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Maps! The Disney-MGM Studios, 1989

Map of the Disney-MGM Studios, 1989Click! Enlarge!

Let’s return to the days of yesteryear, when the Disney-MGM Studios had just opened in Florida. Looking back, one thing really stands out – look how small it was! The area labeled “Theme Park” really only consists of three buildings – the Indiana Jones stunt show, the Backlot Express burger joint, and the structure that contained the Monster Sound Show and Superstar Television. Note the barricades preventing guests from reaching the unfinished Star Tours, and cutting off access to the path that now passes the ABC Commissary and Sci-Fi Dine-In.

A vast swath of the park, shown in purple, was off-limits to guest pedestrian traffic. It was intended to be the “working studio,” which guests could only access via the tram tour which can be seen winding through the area. The production areas had actually opened, though not to guests, in 1988. As the frequency of filming decreased over the years, the studio lot was slowly taken over by guest areas; some formerly backstage spaces are now used for Pixar Place, the New York Street, and Lights, Motors, Action!

Also glaringly absent is the Sunset Boulevard expansion that would later bring the park much-needed capacity. Looking at the meager slate of attractions and guest areas, it’s clear that this was the first of Disney’s budget parks. A reaction to Eisner’s belief that EPCOT Center had been far too expensive and ambitious, the initial success of the Studios park led to an immediate mandate to “double” its size and capacity. The throngs of paying customers also gave Eisner the confidence to build the opulent Euro Disney resort, whose initial difficulties would ironically lead to a series of under-built parks much like the original Disney-MGM design.

In any case, we’re still back in 1989 and have an entire theme park and working studios to explore! And remember, it just goes to show that anything can happen in the movies.

One last note: in some of the early park layouts I’ve seen, the post-production building (which now contains, in part, One Man’s Dream and Voyage of the Little Mermaid) was to be called the Roy O. Disney Building. I wonder what happened to that?

OK. Ready when you are, C.B…

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5 comments to Maps! The Disney-MGM Studios, 1989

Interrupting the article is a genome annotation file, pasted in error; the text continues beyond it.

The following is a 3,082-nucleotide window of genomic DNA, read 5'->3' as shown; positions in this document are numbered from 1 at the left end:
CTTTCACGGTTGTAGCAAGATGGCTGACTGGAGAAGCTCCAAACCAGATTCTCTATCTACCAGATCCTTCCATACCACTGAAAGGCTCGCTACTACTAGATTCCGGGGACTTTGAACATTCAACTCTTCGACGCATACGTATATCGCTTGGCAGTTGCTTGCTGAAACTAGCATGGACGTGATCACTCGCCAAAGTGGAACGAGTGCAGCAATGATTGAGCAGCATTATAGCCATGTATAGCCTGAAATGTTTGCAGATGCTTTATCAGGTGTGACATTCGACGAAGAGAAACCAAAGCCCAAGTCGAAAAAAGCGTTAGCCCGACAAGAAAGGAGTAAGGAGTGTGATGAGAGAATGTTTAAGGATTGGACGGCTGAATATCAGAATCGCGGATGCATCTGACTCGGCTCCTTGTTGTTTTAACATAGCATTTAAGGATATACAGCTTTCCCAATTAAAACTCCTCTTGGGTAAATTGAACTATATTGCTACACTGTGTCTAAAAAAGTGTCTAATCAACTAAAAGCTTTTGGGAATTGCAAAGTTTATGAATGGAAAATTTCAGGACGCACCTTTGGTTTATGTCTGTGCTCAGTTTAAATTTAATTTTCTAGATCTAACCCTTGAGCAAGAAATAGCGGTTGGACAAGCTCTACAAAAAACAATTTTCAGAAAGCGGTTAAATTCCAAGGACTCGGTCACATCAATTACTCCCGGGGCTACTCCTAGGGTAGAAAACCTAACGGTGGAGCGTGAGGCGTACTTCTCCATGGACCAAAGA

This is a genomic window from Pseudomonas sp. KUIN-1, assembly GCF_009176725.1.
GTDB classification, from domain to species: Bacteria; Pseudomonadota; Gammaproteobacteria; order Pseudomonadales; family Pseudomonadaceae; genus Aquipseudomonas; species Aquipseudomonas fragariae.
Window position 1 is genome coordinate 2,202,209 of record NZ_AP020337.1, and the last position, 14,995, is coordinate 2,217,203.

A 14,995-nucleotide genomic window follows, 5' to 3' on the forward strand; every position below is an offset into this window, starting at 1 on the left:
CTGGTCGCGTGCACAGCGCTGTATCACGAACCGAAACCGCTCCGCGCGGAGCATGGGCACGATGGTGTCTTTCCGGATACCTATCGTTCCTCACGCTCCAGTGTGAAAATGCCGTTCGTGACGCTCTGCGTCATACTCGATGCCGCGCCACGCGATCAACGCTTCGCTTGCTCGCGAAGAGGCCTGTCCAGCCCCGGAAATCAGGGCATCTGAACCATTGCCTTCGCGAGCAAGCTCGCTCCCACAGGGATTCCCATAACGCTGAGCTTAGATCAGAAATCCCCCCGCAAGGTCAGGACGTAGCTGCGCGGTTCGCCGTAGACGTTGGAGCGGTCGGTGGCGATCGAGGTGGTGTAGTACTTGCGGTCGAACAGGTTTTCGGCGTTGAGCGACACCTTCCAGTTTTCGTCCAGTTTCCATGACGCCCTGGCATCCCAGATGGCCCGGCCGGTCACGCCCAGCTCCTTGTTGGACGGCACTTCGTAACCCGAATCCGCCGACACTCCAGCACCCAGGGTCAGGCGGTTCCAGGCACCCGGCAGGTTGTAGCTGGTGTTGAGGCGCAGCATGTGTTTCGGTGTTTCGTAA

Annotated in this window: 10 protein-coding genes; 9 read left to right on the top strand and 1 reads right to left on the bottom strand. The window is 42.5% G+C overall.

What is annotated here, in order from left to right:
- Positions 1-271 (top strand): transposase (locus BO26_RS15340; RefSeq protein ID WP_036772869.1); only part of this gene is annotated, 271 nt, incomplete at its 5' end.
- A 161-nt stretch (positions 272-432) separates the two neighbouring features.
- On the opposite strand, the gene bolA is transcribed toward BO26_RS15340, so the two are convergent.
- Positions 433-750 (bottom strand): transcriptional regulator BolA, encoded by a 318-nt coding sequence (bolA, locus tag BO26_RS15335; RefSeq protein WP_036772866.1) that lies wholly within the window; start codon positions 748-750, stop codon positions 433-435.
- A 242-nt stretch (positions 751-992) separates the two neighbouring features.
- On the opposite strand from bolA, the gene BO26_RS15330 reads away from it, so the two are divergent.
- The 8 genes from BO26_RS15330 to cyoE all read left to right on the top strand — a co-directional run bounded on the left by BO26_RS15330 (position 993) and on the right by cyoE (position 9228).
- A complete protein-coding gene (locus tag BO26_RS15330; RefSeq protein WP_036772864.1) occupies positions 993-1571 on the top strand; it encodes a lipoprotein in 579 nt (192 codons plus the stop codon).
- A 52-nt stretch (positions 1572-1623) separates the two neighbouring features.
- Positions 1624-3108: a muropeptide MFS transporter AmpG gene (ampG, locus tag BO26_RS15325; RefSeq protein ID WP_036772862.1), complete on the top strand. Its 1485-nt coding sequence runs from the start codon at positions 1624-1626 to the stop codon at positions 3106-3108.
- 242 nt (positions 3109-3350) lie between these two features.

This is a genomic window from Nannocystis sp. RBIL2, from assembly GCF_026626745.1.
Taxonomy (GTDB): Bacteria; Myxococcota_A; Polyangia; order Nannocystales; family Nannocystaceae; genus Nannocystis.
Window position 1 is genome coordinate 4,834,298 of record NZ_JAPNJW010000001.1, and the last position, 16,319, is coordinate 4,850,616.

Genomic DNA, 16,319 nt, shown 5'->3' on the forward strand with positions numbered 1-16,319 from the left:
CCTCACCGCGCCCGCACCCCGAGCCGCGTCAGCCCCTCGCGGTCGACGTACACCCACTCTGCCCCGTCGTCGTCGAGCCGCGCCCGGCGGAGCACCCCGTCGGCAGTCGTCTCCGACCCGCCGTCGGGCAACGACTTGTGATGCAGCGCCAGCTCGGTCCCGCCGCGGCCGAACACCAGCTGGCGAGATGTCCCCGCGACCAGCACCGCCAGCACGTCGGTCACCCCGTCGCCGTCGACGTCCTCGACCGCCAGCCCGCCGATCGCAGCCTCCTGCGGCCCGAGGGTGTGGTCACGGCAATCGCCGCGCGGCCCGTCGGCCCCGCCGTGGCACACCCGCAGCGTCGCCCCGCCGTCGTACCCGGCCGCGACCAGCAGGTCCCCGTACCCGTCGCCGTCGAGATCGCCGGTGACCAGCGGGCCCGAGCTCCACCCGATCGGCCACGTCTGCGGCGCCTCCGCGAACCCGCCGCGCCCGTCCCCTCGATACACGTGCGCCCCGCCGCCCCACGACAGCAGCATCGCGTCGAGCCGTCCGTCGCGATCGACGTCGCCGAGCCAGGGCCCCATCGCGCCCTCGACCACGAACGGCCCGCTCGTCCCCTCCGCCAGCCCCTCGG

• The Hidden Mickey is so obvious in this map. I never realized that the planters also supported that ideas. Thank you.

  • Yes, it was really prominent back then. Mickey actually had a nose instead of a giant hat in the middle of his face :)

  • Another Voice

    One of the reasons the park was so small – among all the budget and time constraints – was that it was also the first to have the “mega attraction” that Tony Baxter has long talked about. The inital Studio Tour was almost 2 hours long. It included a tram tour, a walking tour, SFX stages and even the screening room for trailers of upcoming Disney movies (there has to be a clip of Mickey showing off his Michael Eisner watch somewhere on YouTube).

    I don’t recall anything about a ‘Roy O.’ building at Disney/MGM (I assume it was supposed to be named after the modern administration building on the Disney lot in Burbank). As far as I know, that theater was always meant to serve as the ‘finale’ for the studio tour and a theater for special screenings and event.

  • It’s a good point that the original studio tour did soak up a sizable part of the day. I figured that the scope of the park mostly suffered from time and budget like you say – it had to have had the quickest development cycle of any Disney park since Disneyland itself.

    I guess my bias against the Studios park comes from the fact that it didn’t age well. After the original concept of the studios/park was abandoned, they didn’t really come up with a vision to replace it.

    Which kills me, because I’ve always been in love with the era represented by the front of the park and with film in general. There’s so much potential there…

  • boy-o disney

    Every once in a while, I’ll discover a new blog – like this one – that has been around for years before I ever found out about it. And I always wonder if it is proper blog etiquette to leave a comment on a 2-year-old blog post. But I can shed a little light on a question you asked here, so here goes. As far as I know, that building that houses One Man’s Dream is still called the Roy O. Disney building. In fact, I think it is the Roy O. Disney Production building. What you have to remember is that part of what’s in that building is, even today, backstage – as is the “front door” of that building. Someday, when you are feeling bold, sneak in through that door in the corrugated metal wall near the Narnia queue, take a quick jog out to Stage Lane, turn right, go about another 100 ft, and to your right will be the front of the backstage portion of that building. It used to be – and I assume still is – labeled Roy O. Disney right above the front door.

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